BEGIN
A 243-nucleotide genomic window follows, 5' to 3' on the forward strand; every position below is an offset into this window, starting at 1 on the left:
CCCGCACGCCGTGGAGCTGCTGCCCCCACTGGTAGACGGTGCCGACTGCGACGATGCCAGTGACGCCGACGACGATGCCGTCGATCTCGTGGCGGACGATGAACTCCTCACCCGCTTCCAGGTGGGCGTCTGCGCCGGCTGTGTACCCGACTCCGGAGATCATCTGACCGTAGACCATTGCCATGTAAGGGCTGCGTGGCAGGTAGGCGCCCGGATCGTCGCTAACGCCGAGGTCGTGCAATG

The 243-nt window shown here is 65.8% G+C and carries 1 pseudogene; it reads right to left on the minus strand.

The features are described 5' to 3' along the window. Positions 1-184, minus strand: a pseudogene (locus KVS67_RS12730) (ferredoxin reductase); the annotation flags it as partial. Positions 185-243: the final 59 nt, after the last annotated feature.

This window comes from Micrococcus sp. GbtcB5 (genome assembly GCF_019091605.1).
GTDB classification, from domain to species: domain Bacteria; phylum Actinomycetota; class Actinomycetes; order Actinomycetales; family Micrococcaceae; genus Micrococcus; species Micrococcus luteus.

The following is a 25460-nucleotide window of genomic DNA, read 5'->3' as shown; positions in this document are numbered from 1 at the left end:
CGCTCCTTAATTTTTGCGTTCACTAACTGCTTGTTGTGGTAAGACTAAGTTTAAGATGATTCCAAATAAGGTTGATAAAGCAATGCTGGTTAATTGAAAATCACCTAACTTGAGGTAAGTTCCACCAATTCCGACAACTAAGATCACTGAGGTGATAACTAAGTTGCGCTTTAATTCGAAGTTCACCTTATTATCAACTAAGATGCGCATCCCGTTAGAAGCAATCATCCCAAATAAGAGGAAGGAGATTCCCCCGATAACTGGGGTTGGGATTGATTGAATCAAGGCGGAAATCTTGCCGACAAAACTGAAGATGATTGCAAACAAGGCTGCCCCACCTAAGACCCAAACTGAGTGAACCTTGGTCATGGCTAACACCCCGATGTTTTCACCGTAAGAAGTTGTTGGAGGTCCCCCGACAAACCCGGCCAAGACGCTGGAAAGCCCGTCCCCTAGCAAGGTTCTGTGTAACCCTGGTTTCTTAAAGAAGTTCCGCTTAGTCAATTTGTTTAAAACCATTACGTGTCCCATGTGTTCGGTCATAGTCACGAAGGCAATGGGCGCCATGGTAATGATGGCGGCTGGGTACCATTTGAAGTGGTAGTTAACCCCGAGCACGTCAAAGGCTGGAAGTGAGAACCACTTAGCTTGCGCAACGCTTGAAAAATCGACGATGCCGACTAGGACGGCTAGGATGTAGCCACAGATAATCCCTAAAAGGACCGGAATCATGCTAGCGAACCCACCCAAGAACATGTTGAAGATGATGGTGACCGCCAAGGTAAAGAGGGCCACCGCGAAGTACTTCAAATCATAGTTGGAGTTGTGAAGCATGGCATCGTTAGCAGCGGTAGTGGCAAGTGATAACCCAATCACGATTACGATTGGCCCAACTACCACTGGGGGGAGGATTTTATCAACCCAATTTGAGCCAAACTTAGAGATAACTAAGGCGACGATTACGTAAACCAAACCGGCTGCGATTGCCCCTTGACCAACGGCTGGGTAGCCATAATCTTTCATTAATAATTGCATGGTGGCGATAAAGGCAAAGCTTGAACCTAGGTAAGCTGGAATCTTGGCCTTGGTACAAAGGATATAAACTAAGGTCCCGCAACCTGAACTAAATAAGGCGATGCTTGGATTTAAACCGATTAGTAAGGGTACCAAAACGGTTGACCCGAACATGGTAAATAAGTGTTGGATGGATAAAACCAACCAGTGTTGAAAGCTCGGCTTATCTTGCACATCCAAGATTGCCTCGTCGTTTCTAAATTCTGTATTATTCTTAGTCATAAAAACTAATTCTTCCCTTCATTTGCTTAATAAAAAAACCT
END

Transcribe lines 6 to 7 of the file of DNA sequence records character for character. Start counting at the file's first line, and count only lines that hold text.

GTDB classification, from domain to species: domain Bacteria; phylum Actinomycetota; class Actinomycetes; order Actinomycetales; family Micrococcaceae; genus Micrococcus; species Micrococcus luteus.

The following is a 25460-nucleotide window of genomic DNA, read 5'->3' as shown; positions in this document are numbered from 1 at the left end: